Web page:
Whenever CSS is left with no other option other than to rebuild the transaction log to get the database online, we do explain in detail the ramifications of how rebuilding the transaction log can affect your transactional consistency. We never recommend rebuilding the transaction log. So, the best option is always to restore a last known database backup and reconcile the remaining portion of the data (since the last backup till date) manually. It is a manual operation but something that cannot be compromised on when you are handling databases in a financial institution or critical systems where a mishap like the one described above could prove disastrous.

A CREATE DATABASE with ATTACH_REBUILD_LOG for the database fails with the following error:

File activation failure. The physical file name "D:\Database Files\dbLogTest_log.LDF" may be incorrect.
The log cannot be rebuilt because the database was not cleanly shut down.
Msg 1813, Level 16, State 2, Line 1
Could not open new database ‘dbLogTest’. CREATE DATABASE is aborted.

This post was an attempt in explaining how a transaction log file loss can affect you adversely. So, the takeaways here are:

1. Ensure that you have a tried and tested disaster recovery plan in place to recover from hardware/software failures that may occur in your environment

2. Never ever DELETE your transaction log file

Rebuilding the transaction log of a SQL Server database is one of the TOP 2 worst things that you can do as a DBA. The second one is running CHECKDB with REPAIR_ALLOW_DATA_LOSS. I have already documented about Repair Allow Data Loss in a previous post of mine.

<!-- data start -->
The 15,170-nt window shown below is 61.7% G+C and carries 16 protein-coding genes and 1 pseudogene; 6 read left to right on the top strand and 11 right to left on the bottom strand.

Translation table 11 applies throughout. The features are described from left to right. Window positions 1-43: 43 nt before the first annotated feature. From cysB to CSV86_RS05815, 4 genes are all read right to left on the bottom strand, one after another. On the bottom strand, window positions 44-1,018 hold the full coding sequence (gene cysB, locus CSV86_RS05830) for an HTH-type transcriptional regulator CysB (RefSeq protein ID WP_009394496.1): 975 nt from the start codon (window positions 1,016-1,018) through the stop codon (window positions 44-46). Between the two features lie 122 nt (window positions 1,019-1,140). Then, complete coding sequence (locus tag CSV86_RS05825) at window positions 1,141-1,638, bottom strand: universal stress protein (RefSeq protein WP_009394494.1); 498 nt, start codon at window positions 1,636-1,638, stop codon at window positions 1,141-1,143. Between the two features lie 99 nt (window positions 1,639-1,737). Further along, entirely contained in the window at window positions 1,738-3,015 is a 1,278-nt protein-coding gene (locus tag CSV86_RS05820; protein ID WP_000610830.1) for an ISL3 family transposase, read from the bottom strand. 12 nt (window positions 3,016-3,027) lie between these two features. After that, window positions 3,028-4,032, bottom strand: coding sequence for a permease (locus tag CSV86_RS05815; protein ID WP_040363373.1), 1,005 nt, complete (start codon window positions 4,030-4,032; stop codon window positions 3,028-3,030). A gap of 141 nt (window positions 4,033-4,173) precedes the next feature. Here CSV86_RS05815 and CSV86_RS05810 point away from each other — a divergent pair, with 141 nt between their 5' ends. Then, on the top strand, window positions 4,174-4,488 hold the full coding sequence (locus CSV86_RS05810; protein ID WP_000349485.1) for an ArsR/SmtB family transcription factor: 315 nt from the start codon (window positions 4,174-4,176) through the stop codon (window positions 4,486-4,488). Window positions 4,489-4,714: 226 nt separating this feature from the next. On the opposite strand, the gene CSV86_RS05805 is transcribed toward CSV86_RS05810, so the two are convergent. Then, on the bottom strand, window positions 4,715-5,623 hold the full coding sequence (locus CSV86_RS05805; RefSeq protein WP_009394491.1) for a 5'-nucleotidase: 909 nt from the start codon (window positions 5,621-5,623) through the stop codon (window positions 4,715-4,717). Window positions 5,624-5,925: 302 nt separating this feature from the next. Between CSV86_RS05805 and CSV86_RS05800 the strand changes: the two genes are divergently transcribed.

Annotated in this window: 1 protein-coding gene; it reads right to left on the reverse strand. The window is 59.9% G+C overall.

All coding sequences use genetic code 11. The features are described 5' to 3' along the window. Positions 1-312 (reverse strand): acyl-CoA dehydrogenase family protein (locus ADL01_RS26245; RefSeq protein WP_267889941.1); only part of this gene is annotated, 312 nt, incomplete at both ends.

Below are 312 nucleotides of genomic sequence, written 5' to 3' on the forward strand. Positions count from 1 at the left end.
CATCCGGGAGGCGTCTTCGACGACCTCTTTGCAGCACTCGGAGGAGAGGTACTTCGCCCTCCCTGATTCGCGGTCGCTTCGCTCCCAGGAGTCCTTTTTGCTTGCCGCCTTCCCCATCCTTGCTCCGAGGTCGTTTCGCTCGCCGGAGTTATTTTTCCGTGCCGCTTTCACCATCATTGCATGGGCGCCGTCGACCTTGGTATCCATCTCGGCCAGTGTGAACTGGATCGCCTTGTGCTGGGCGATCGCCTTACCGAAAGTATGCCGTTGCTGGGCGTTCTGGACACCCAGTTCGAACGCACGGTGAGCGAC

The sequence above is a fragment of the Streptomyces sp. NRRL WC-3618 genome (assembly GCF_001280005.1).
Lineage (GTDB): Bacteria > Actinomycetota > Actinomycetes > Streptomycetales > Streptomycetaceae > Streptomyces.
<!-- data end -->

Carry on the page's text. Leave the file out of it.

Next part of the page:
Read more about these in Paul Randal’s posts on MSDN:

Ta da! Emergency mode repair

When should you rebuild the transaction log?

A snippet from the above post:

Product Support will recommend rebuilding the transaction log only if something has corrupted it and you have no backups (plus gently reminding you to get a backup strategy). Before they do so they’ll make sure you’re aware of the possibly consequences of doing it and advise you to run DBCC CHECKDB to determine whether the database is in a structurally and transitionally consistent state. If not, you’ll most likely need to run REPAIR_ALLOW_DATA_LOSS and then begin the process of working out what data was lost (and start dealing with irate customer?)

There is a no excuse for not having a backup strategy and there is definitely no excuse for running the above NOT recommended steps when you have other options.

I have found various MVPs stressing the same point. Here is one such example from Gail [Blog].